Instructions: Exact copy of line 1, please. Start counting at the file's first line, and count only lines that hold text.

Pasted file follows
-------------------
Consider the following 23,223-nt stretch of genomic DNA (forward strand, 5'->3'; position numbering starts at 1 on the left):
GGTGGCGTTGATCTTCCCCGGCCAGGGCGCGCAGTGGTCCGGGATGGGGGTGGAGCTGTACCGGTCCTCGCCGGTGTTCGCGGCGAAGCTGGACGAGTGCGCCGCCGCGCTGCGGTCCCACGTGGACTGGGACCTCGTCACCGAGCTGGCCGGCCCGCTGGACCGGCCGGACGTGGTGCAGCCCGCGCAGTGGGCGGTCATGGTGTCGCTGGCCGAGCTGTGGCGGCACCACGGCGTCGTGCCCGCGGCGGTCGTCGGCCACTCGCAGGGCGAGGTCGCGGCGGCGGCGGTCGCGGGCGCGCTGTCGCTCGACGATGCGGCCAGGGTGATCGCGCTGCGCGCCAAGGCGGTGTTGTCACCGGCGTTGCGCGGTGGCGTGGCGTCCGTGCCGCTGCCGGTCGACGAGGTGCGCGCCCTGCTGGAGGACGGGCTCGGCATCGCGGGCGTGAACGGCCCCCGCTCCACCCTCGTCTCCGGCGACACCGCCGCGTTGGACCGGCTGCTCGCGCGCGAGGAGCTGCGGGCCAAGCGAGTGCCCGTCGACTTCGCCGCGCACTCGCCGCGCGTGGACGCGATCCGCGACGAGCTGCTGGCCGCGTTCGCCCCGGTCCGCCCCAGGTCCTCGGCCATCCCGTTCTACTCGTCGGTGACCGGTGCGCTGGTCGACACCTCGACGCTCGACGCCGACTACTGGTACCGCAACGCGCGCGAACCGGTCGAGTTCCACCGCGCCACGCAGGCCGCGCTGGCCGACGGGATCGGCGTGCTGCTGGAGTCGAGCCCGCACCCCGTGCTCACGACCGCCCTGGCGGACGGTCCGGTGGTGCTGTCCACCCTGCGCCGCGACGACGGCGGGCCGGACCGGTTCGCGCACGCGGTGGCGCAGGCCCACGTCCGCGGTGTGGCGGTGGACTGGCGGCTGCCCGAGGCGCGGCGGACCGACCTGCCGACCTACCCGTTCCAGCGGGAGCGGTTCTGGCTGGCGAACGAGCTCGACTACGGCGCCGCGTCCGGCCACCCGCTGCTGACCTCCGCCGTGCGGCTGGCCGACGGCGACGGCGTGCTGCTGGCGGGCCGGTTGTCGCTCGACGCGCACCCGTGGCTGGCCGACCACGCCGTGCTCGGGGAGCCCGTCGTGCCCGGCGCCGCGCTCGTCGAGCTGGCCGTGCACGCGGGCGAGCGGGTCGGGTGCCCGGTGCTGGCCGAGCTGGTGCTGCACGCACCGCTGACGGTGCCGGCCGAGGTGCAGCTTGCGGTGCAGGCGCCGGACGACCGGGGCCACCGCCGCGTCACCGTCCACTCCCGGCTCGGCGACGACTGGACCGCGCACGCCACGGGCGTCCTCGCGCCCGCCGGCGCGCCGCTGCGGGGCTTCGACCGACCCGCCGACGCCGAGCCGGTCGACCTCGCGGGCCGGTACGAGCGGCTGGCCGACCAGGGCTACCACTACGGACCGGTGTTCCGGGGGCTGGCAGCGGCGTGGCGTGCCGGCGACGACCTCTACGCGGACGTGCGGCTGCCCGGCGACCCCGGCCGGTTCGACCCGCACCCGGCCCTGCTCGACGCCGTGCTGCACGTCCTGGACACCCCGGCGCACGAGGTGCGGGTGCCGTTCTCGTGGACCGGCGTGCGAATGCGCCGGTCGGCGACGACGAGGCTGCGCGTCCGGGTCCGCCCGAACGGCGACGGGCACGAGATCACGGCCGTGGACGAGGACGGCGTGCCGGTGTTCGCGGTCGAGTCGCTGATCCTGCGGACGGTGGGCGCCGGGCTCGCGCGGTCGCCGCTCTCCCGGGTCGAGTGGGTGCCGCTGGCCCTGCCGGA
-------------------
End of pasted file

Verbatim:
Consider the following 23,223-nt stretch of genomic DNA (forward strand, 5'->3'; position numbering starts at 1 on the left):